The Republican Retirement Parade Is Getting Absurd

Another one bites the dust.

empty seats

The returning members of the House Republican caucus.r. nial bradshaw/Flickr

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Another Republican politician is packing up his bags and heading home. On Monday, New Jersey GOP Rep. Rodney Frelinghuysen, chairman of the House Appropriations Committee, announced that he would retire in January, bring the total number of House Republicans who have resigned or intend to retire up to 23. (Another 11 Republicans are vacating their seats to run for either governor or Senate.) Frelinghuysen, the scion of one of America’s oldest (and least well-known) political dynasties, represents a Republican-leaning North Jersey seat that President Donald Trump won by less than one percentage point in 2016, and was a top Democratic Congressional Campaign Committee target going into this fall even before he stepped aside.

Some of those seats, such as Rep. Ileana Ros-Lehtinen’s Miami-Dade district and Rep. Darrell Issa’s in Southern California, are top Democratic targets, but many—particularly in deep-red parts of Texas—are generally considered safe for Republicans. Every member has their own considerations, but the through-line is that Republicans in positions of power have concluded that in the next two years, their jobs are only going to get worse. Frelinghuysen is one of eight committee chairs who is leaving.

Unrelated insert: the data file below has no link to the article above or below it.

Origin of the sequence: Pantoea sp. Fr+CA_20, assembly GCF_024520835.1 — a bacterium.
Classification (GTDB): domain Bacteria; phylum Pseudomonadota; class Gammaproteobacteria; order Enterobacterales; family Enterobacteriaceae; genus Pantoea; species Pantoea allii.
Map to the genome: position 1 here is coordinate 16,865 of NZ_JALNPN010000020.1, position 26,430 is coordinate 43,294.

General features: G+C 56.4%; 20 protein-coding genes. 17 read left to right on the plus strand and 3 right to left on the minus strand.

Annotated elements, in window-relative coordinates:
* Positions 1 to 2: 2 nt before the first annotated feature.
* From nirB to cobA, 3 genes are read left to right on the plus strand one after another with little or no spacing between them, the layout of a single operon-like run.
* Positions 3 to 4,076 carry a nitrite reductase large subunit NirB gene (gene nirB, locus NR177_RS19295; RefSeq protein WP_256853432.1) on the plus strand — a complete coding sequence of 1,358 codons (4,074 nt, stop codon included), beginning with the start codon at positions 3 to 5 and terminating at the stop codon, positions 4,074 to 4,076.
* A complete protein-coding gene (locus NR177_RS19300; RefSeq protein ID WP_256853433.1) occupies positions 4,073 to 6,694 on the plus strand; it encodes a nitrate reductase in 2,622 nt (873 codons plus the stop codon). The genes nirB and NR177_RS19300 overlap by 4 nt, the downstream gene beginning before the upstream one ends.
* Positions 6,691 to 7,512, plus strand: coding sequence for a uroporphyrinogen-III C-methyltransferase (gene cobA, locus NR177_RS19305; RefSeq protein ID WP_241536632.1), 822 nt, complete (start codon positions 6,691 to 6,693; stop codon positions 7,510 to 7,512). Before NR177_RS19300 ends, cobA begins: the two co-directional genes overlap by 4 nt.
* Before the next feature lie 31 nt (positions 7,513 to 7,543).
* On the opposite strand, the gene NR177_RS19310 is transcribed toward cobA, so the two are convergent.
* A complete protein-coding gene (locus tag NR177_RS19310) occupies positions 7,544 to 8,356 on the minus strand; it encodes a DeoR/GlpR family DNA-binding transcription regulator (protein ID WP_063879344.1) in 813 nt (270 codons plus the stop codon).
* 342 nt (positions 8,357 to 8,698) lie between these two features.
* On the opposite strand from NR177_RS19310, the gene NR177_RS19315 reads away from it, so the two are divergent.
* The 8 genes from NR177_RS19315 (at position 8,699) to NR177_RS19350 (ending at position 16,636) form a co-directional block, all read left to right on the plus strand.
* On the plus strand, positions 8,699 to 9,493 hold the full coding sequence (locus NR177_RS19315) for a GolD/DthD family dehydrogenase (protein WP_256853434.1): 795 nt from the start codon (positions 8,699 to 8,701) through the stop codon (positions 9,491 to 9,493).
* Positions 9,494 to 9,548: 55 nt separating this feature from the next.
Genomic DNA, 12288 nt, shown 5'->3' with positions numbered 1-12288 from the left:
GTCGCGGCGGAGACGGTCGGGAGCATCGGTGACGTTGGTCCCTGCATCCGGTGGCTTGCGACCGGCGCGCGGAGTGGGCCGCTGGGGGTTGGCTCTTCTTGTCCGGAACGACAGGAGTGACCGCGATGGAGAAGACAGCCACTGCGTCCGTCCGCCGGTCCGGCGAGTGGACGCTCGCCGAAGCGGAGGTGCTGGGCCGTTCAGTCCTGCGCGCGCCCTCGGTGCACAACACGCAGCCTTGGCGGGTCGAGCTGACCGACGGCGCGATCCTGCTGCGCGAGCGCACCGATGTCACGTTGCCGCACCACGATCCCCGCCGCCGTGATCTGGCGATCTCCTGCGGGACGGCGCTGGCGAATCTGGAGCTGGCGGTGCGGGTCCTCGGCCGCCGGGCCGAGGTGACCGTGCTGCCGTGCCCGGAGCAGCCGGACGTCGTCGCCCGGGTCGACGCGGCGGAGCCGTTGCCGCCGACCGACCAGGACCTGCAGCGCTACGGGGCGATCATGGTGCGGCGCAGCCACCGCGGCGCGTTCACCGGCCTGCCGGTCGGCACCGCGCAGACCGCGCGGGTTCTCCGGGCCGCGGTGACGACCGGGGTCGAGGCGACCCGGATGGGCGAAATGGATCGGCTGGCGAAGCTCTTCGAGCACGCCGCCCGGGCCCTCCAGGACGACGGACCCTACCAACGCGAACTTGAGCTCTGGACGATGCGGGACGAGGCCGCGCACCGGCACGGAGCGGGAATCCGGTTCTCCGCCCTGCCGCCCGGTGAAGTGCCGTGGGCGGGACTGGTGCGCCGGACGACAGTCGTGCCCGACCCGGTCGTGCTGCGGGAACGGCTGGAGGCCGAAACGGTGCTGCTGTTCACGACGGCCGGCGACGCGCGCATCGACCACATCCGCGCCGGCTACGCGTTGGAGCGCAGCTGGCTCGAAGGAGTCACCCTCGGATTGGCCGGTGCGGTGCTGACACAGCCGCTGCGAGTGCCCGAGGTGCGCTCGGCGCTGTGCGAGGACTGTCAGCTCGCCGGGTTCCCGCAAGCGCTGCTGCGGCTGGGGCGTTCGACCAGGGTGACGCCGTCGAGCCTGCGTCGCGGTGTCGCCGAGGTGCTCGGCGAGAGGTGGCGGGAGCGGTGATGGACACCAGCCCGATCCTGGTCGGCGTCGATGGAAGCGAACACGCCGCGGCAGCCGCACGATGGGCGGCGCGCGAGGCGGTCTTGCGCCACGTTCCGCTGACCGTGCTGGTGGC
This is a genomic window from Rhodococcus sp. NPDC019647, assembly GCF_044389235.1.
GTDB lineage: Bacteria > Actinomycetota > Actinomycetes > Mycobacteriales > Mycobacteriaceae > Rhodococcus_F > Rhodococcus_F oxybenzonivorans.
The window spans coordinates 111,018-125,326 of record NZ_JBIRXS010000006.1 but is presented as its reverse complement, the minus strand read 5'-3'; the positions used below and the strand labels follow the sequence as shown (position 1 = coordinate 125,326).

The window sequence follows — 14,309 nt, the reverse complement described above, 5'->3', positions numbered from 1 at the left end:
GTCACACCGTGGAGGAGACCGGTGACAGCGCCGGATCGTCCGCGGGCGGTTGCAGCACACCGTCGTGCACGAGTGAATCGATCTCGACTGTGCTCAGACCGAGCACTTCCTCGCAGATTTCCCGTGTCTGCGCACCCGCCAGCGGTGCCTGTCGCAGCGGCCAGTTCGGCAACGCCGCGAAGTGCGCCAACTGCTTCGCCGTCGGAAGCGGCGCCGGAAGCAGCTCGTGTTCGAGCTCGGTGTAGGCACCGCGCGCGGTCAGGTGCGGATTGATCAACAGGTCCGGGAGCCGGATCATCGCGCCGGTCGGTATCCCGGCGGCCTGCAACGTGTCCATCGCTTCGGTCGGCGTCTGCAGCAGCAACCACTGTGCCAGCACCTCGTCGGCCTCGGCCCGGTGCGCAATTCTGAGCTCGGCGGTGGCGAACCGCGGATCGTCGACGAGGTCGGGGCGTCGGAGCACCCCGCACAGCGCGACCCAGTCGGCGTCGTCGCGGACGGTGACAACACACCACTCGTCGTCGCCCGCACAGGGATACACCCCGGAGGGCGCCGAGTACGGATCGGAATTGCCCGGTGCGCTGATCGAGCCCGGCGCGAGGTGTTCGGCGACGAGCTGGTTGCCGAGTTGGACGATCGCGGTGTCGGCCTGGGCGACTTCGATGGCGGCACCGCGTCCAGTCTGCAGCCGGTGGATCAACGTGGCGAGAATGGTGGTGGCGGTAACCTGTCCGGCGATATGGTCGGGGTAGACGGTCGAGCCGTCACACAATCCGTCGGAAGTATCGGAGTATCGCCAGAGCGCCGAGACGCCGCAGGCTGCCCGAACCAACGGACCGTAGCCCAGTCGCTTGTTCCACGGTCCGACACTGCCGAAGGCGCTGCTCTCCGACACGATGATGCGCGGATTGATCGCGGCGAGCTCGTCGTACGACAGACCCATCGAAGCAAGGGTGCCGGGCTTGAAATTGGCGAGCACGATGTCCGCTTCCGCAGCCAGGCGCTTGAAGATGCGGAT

Although he has held his seat since 1995, Frelinghuysen appeared to have been caught off guard by the grassroots progressive opposition to Trump in his district. He was out-raised by two Democratic challengers in the third quarter of last year, and when he received an angry letter from a constituent last spring complaining about his inaccessibility, Frelinghuysen sent the letter to a board member of the bank where she worked. (The constituent left her job at the bank.) Around the same time, he told constituents during a tele-townhall “it would be nice for you to back off.”

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DEMOCRACY DOES NOT EXIST...

without free and fair elections, a vigorous free press, and engaged citizens to reclaim power from those who abuse it.

In this election year unlike any other—against a backdrop of a pandemic, an economic crisis, racial reckoning, and so much daily bluster—Mother Jones' journalism is driven by one simple question: Will America move closer to, or further from, justice and equity in the years to come?

If you're able to, please join us in this mission with a donation today. Our reporting right now is focused on voting rights and election security, corruption, disinformation, racial and gender equity, and the climate crisis. We can’t do it without the support of readers like you, and we need to give it everything we've got between now and November. Thank you.

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